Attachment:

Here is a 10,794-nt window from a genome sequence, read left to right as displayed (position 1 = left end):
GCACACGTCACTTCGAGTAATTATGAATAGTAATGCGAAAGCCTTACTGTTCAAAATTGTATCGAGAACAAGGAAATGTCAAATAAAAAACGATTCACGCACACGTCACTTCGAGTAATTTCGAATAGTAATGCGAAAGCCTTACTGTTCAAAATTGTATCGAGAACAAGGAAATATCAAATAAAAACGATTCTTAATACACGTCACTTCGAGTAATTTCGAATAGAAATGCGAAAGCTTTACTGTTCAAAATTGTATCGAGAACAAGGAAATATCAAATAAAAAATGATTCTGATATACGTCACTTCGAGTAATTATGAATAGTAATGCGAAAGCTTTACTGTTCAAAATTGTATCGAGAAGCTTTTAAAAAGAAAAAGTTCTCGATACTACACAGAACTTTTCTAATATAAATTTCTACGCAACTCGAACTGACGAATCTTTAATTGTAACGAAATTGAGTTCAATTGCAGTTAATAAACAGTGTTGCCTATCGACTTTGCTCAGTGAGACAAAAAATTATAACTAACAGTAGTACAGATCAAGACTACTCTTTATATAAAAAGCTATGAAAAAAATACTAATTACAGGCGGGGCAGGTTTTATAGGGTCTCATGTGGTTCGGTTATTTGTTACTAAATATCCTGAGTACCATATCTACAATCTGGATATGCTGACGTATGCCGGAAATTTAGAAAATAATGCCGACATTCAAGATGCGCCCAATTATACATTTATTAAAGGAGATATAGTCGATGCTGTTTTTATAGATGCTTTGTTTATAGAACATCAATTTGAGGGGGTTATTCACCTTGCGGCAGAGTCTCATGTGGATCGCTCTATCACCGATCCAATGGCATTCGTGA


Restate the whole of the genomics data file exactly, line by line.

Here is a 10,794-nt window from a genome sequence, read left to right as displayed (position 1 = left end):
GCACACGTCACTTCGAGTAATTATGAATAGTAATGCGAAAGCCTTACTGTTCAAAATTGTATCGAGAACAAGGAAATGTCAAATAAAAAACGATTCACGCACACGTCACTTCGAGTAATTTCGAATAGTAATGCGAAAGCCTTACTGTTCAAAATTGTATCGAGAACAAGGAAATATCAAATAAAAACGATTCTTAATACACGTCACTTCGAGTAATTTCGAATAGAAATGCGAAAGCTTTACTGTTCAAAATTGTATCGAGAACAAGGAAATATCAAATAAAAAATGATTCTGATATACGTCACTTCGAGTAATTATGAATAGTAATGCGAAAGCTTTACTGTTCAAAATTGTATCGAGAAGCTTTTAAAAAGAAAAAGTTCTCGATACTACACAGAACTTTTCTAATATAAATTTCTACGCAACTCGAACTGACGAATCTTTAATTGTAACGAAATTGAGTTCAATTGCAGTTAATAAACAGTGTTGCCTATCGACTTTGCTCAGTGAGACAAAAAATTATAACTAACAGTAGTACAGATCAAGACTACTCTTTATATAAAAAGCTATGAAAAAAATACTAATTACAGGCGGGGCAGGTTTTATAGGGTCTCATGTGGTTCGGTTATTTGTTACTAAATATCCTGAGTACCATATCTACAATCTGGATATGCTGACGTATGCCGGAAATTTAGAAAATAATGCCGACATTCAAGATGCGCCCAATTATACATTTATTAAAGGAGATATAGTCGATGCTGTTTTTATAGATGCTTTGTTTATAGAACATCAATTTGAGGGGGTTATTCACCTTGCGGCAGAGTCTCATGTGGATCGCTCTATCACCGATCCAATGGCATTCGTGA